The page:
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News

Don’t ignore shin splints

Don’t ignore shin splints

It’s the bane of runners, dancers and other athletes; sharp pain along the inside of the shins, the classic sign of shin splints.

Most every athlete knows the difference between good pain and bad. Shin splints are definitely in the latter category; a warning sign that should be taken seriously. The conditions that set up shin splints can lead to other injury. That’s why it’s important to get the opinion of a professional to get moving again, safely.

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The right tool for the job: ART v IASTM

The right tool for the job: ART v IASTM – By: Dr. Mark Kemenosh and Dr. Trisha Sileo

Although the chiropractic practice of Dr. Mark Kemenosh is focused on ART – Active Release Techniques – Dr. Mark and his associates are also certified in IASTM – instrument assisted soft tissue mobilization.

IASTM has similar therapeutic goals as ART – myofascial release to prevent the formation of scar tissue, break up existing scar tissue, loosen muscle fibers and prevent them from adhering together. What differs is the delivery and the theory behind it.

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Athletes and RED-S – know the warning signs

Athletes and RED-S – know the warning signs

RED-S happens when the athlete eats too few calories, compared to what is being burned in practice and play, creating a state of malnourishment. RED-S is short for relative energy deficiency in sports. It used to be called female athletic triad, as it is most commonly observed in female athletes. Although it remains prevalent in women, it is seen occasionally in male athletes, too. That’s one reason for the name change. The other was to more clearly communicate its cause.

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Getting ahead of the curve: dance and lordosis

Getting ahead of the curve: dance and lordosis

The spine has to support every other part of the body. When viewed from the side, it has normal curves that strengthen it and keep the weight of other body parts in balance. But sometimes, those curves can become exaggerated. When that happens in the lower back, it’s called lumbar lordosis, also known as swayback.

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Crunching the numbers: how many are In pain from working at home?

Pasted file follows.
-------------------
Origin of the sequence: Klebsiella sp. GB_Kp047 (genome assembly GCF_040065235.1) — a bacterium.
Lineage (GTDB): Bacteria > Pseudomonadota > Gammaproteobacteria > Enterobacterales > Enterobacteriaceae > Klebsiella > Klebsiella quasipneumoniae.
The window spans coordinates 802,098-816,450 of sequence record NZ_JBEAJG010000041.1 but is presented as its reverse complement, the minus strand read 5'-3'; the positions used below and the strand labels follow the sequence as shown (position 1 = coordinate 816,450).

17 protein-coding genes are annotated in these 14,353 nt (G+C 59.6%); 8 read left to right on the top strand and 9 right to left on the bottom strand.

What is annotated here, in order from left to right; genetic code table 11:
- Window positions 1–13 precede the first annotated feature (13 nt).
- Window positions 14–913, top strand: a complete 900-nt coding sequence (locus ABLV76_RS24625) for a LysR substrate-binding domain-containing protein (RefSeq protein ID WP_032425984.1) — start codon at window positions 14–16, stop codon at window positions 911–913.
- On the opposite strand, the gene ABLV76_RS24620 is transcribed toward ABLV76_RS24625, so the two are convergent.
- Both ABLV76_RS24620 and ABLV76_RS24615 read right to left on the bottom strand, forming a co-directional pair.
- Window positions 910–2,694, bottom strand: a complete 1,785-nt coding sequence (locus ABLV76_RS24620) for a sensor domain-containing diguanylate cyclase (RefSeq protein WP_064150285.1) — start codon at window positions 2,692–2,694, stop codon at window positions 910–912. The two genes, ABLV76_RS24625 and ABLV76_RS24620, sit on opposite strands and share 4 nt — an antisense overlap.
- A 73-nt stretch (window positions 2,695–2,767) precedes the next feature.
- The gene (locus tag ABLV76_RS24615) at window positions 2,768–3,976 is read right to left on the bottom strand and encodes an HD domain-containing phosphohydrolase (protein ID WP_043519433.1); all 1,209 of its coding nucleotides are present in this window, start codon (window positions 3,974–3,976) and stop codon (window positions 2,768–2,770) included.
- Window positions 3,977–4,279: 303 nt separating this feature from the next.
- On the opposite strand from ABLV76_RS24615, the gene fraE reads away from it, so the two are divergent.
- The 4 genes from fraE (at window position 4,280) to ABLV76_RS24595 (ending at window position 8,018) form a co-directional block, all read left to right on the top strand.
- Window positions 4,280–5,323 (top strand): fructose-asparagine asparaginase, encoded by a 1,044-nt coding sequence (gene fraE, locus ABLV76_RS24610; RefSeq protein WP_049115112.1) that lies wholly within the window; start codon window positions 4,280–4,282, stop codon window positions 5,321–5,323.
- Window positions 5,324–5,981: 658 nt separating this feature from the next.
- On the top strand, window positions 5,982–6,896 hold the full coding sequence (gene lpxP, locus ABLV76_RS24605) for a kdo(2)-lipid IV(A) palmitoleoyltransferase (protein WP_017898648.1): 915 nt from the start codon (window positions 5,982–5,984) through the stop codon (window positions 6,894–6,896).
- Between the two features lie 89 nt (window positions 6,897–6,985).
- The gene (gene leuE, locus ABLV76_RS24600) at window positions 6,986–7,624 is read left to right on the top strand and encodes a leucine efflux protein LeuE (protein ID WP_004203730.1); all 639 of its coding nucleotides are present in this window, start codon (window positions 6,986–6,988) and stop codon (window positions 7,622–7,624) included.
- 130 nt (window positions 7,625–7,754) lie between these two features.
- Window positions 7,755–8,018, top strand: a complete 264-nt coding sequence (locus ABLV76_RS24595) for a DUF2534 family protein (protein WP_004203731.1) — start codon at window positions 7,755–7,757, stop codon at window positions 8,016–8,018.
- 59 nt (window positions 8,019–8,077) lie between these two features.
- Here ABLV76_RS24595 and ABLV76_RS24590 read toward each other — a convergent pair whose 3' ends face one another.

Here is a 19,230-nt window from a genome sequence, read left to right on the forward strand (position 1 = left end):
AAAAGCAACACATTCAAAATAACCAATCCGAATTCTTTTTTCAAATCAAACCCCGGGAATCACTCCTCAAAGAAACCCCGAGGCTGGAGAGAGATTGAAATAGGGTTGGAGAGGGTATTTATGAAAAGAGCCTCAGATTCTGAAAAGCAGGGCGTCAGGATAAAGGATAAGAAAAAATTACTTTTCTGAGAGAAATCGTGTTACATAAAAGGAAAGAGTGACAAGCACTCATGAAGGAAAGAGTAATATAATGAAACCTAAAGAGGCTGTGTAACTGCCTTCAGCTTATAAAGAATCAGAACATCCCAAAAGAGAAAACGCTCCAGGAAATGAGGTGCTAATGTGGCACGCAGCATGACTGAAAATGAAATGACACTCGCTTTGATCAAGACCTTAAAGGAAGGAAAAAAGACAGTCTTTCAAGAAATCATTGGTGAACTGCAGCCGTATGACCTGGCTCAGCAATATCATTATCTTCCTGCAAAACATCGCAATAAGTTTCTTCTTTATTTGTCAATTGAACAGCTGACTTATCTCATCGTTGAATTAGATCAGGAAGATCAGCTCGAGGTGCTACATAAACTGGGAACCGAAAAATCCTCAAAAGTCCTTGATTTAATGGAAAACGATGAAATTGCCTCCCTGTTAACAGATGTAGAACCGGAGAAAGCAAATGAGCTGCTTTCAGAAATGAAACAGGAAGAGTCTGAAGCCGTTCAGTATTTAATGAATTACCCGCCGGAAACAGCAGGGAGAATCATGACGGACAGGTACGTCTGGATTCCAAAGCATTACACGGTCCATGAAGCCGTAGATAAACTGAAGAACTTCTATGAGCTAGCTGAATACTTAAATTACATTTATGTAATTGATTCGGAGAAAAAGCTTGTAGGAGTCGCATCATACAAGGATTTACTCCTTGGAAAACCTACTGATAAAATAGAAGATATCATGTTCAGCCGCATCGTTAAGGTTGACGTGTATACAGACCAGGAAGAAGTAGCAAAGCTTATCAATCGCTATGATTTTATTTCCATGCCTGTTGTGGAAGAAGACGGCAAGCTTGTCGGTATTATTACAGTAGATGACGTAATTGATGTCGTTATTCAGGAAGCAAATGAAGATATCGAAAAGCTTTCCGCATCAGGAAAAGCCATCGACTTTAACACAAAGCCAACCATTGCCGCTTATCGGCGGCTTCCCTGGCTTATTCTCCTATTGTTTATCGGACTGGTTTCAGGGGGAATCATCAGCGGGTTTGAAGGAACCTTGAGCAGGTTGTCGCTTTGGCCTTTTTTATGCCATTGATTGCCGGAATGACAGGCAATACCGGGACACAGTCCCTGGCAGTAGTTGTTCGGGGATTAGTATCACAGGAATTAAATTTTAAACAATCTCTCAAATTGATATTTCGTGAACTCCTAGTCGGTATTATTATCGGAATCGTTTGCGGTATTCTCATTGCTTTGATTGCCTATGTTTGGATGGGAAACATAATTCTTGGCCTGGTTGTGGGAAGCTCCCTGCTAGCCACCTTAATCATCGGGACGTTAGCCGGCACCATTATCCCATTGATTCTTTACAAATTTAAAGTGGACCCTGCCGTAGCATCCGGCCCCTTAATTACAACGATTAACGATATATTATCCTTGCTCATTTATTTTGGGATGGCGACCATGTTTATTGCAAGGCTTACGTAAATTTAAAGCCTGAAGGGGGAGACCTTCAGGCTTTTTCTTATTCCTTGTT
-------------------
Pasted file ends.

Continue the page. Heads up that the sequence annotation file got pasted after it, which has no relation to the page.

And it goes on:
Crunching the numbers: how many are In pain from working at home?

We’ve known for a while that the coronavirus pandemic is making millions of office workers uncomfortable. Few had proper home offices set up when their office buildings closed. Working in a makeshift environment – the kitchen table, sofa or even from bed – is putting all kinds of strain on the body.  

Thanks to a recent insurance study, we have a better idea of how widespread the problem is. Although the study was completed in England, it’s reasonable to expect comparable numbers in the U.S., since our economies are similarly white-collar dominant. And it isn’t limited to working adults; home-schooling kids are also at risk.

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Heel pain: the tip of the plantar fasciitis iceberg

Heel pain: the tip of the plantar fasciitis iceberg

The plantar fascia is a thick band of connective tissue that connects the heel bone to the toes. When it gets inflamed, it typically causes heel pain, the classic symptom of plantar fasciitis (PF).

Anybody can get it, but runners are particularly susceptible. The fascia is stretched tight across the bottom of the foot and the repetitive stress of running can cause small tears. Over time, those tears can lead to long-term inflammation and heel pain. 

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Celebrating 40 years strong – and getting stronger

Celebrating 40 years strong – and getting stronger

1980. A Georgia peanut farmer, Jimmy Carter, was president. There was no internet. Cable news was in its infancy. Michael Jackson was the biggest act in music. And – we sure do remember this – the Philadelphia Phillies were on their way to winning their first-ever World Series.

On March 30 of that year, Dr. Mark Kemenosh earned his chiropractic license.

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Runner's Knee

The runner’s nemesis: IT band

Runners love to hate their IT bands. Trouble there can keep you off the road, the runner’s worst nightmare.

Short for iliotibial, the IT is a long band of connective tissue on the outside of each leg, running from hip to knee. When it gets inflamed, it usually causes pain on the outside of the knee. But it can also cause pain at the hip or lower back.

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career in chiropractic

The rewards of a career in chiropractic

Dr. Mark Kemenosh

Take it from an expert: there has never been a better time to pursue a career as a chiropractor.

“Chiropractic has come a long way since I started, 40 years ago,” says Dr. Mark Kemenosh, who operates a dynamic practice of five locations in southern New Jersey. Back then, chiropractors worked on the fringes. They had devoted patients who benefited greatly from their work. But the rest of the medical community kept its distance – and insurance payors didn’t even consider supporting treatment.

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kinesiology taping

Smart support: Dr. Sileo explains kinesiology taping

Kinesiology taping is a terrific tool trainers, therapists and chiropractors use to support the body and enhance movement. It is a precision technique, using a unique, stretchy and flexible athletic tape designed to mimic the properties of skin. My colleagues and I at Mark Kemenosh and Associates use it almost every day and find it very effective for temporary joint and muscle support, pain relief and to enhance posture and mobility.

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